AWS Events Analysis with ELK

Recording your AWS environment activity is a must have. It can help you monitor your environment’s security continuously and detect suspicious or undesirable activity in real-time. Hence, saving thousands of dollars. Luckily, AWS offers a solution called CloudTrail that allow you to achieve that. It records all events in all AWS regions and logs every API calls in a single S3 bucket.

From there, you can setup an analysis pipeline using the popular logging stack ELK (ElasticSearch, Logstash & Kibana) to read those logs, parse, index and visualise them in a single dynamic dashboard and even take actions accordingly:

To get started, create an AMI with the ELK components installed and preconfigured. The AMI will be based on an Ubuntu image:

To provision the AMI, we will use the following shell script:

Now the template is defined, bake a new AMI with Packer:

Once the AMI is created, create a new EC2 instance based on the AMI with Terraform. Make sure to grant S3 permissions to the instance to be able to read CloudTrail logs from the bucket:

Issue the following command to provision the infrastructure:

Head back to AWS Management Console, navigate to CloudTrail, and click on “Create Trail” button:

Give it a name and apply the trail to all AWS regions:

Next, create a new S3 bucket on which the events will be stored on:

Click on “Create“, and the trail should be created as follows:

Next, configure Logstash to read CloudTrail logs on an interval basis. The geoip filter adds information about the geographical location of IP addresses, based on sourceIPAddress field. Then, it stores the logs to Elasticsearch automatically:

In order for the changes to take effect, restart Logstash with the command below:

A new index should be created on Elasticsearch (http://IP:9200/_cat/indices?v)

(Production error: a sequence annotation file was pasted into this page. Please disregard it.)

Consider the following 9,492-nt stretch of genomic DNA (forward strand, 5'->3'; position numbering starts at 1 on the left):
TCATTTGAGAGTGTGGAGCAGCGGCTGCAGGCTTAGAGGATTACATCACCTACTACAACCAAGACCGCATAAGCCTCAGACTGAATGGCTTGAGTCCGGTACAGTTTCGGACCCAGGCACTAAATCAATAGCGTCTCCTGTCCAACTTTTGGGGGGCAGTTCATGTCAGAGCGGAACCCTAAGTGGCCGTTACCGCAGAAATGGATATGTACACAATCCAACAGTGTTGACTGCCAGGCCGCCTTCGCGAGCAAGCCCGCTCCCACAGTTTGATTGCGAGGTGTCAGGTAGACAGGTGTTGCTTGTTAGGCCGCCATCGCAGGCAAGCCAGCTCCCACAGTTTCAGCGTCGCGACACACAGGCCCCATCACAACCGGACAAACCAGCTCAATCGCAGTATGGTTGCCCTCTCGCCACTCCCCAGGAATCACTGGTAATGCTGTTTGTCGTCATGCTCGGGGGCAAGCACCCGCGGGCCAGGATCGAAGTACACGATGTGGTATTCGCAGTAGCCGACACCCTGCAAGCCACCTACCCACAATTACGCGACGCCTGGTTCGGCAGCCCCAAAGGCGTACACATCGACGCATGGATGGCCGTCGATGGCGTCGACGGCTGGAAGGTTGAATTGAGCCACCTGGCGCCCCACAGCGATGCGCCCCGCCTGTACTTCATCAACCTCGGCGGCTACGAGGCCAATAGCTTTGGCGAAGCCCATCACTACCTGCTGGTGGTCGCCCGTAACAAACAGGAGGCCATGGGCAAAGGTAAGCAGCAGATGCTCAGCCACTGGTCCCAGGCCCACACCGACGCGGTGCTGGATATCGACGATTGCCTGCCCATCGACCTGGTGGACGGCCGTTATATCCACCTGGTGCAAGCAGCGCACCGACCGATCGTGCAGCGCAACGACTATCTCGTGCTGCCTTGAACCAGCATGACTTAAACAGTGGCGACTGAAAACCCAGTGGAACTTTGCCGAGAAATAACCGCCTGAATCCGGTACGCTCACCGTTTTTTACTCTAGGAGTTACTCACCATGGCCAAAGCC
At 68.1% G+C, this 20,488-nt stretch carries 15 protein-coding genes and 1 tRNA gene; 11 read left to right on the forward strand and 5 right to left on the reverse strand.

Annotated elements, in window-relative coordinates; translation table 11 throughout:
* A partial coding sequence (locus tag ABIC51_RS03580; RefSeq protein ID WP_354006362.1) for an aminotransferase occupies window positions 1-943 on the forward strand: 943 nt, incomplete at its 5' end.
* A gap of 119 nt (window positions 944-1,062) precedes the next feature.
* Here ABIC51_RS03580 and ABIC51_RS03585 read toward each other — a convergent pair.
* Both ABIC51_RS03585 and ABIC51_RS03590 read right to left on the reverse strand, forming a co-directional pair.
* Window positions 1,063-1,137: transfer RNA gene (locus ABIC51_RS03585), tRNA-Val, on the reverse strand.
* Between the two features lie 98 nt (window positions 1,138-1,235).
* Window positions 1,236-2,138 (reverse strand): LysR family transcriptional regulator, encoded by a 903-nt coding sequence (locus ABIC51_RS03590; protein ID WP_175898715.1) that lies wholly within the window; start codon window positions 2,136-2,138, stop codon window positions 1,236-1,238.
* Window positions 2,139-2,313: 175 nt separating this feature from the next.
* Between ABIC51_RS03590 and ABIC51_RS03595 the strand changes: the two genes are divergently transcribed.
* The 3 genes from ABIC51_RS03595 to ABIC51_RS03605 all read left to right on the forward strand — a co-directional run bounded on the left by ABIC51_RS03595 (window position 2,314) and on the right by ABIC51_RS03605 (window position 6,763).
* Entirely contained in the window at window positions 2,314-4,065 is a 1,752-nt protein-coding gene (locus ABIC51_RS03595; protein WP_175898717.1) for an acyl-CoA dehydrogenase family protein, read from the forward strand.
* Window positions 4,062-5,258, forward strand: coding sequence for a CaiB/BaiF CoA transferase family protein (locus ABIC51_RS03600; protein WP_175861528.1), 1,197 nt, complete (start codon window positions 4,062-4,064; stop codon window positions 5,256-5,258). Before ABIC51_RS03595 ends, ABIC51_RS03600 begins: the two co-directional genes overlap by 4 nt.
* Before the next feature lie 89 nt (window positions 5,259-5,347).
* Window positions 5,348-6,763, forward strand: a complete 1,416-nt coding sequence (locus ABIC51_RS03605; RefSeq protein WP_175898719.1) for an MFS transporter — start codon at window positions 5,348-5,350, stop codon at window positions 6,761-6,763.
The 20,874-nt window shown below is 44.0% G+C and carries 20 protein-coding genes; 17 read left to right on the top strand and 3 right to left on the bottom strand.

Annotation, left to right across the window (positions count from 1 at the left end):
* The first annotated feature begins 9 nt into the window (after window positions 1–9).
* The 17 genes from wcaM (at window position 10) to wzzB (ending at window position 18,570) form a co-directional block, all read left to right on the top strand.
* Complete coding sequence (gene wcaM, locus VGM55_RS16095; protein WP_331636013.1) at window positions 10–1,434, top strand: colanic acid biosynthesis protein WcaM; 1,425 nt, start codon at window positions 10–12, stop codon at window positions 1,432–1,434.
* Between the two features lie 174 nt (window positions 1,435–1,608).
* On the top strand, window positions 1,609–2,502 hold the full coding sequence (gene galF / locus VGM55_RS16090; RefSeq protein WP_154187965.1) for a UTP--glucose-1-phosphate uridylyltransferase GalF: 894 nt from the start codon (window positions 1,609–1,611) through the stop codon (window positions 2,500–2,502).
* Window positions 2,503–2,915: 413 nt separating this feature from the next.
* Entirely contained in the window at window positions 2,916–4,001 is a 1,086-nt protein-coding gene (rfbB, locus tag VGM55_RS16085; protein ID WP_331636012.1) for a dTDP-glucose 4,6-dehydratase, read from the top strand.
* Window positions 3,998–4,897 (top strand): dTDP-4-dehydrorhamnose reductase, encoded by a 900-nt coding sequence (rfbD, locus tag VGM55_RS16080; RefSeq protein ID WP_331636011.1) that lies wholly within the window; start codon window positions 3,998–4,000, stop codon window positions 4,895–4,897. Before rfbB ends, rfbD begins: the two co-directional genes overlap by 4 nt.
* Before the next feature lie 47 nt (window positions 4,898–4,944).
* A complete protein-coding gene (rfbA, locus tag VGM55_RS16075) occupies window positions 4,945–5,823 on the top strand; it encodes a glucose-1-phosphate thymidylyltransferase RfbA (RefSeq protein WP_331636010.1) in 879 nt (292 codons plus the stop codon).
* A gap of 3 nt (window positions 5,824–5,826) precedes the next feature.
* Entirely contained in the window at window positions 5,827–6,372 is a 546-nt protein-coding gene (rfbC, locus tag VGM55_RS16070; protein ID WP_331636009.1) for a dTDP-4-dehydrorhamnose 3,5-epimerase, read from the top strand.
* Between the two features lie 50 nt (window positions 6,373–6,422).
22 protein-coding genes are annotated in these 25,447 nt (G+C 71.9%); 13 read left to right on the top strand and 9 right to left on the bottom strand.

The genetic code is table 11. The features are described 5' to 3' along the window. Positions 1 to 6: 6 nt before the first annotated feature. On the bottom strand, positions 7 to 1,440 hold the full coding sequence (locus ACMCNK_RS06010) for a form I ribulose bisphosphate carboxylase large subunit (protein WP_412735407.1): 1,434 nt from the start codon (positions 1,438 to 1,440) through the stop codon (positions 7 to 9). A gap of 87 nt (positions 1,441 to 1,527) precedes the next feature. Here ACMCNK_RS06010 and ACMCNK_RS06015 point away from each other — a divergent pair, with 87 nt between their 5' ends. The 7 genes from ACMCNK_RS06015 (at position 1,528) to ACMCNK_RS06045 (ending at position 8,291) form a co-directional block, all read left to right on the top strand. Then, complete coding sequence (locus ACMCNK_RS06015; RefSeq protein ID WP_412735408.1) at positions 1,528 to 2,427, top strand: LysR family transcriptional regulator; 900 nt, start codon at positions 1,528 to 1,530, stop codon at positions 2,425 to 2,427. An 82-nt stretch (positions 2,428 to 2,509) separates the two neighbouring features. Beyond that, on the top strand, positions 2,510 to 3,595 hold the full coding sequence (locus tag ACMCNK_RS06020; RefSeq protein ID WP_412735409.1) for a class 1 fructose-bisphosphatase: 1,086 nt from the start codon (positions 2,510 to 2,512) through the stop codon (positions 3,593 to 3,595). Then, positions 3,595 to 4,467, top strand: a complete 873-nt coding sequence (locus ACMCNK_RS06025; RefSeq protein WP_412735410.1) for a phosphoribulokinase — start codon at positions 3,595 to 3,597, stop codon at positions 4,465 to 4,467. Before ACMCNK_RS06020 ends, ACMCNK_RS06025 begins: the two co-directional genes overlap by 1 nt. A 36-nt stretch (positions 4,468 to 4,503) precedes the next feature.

On Kibana, create a new index pattern that match the index format used to store the logs:

After creating index, we can start exploring our CloudTrail events:

Now that we have processed data inside Elasticsearch, let’s build some graphs. We will use the Map visualization in Kibana to monitor geo access to our AWS environment:

You can now see where the environment is being accessed from:

Next, create more widgets to display information about the identity of the user, the user agent and actions taken by the user. Which will look something like this:

You can take this further and setup alerts based on specific event (someone accesses your environment from an undefined location) to be alerted in near real-time.

Full code can be found on my GitHub. Make sure to drop your comments, feedback, or suggestions below — or connect with me directly on Twitter @mlabouardy.

One-shot containers with Serverless

Have you ever had short lived containers like the following use cases:

  • Batch and ETL (Extract, Transform & Load) Jobs.
  • Database backups and synchronisation.
  • Machine Learning algorithms for generation of learning and training models.
  • Integration & Sanity tests.
  • Web scrapers & crawlers.

And you were wondering how you can deploy your container periodically or in response to an event ? The answer is by using Lambda itself, the idea is by making a Lambda function trigger a deployment of your container from the build server. The following figure illustrates how this process can be implemented:

 

I have wrote a simple application in Go to simulate a short time process using sleep method: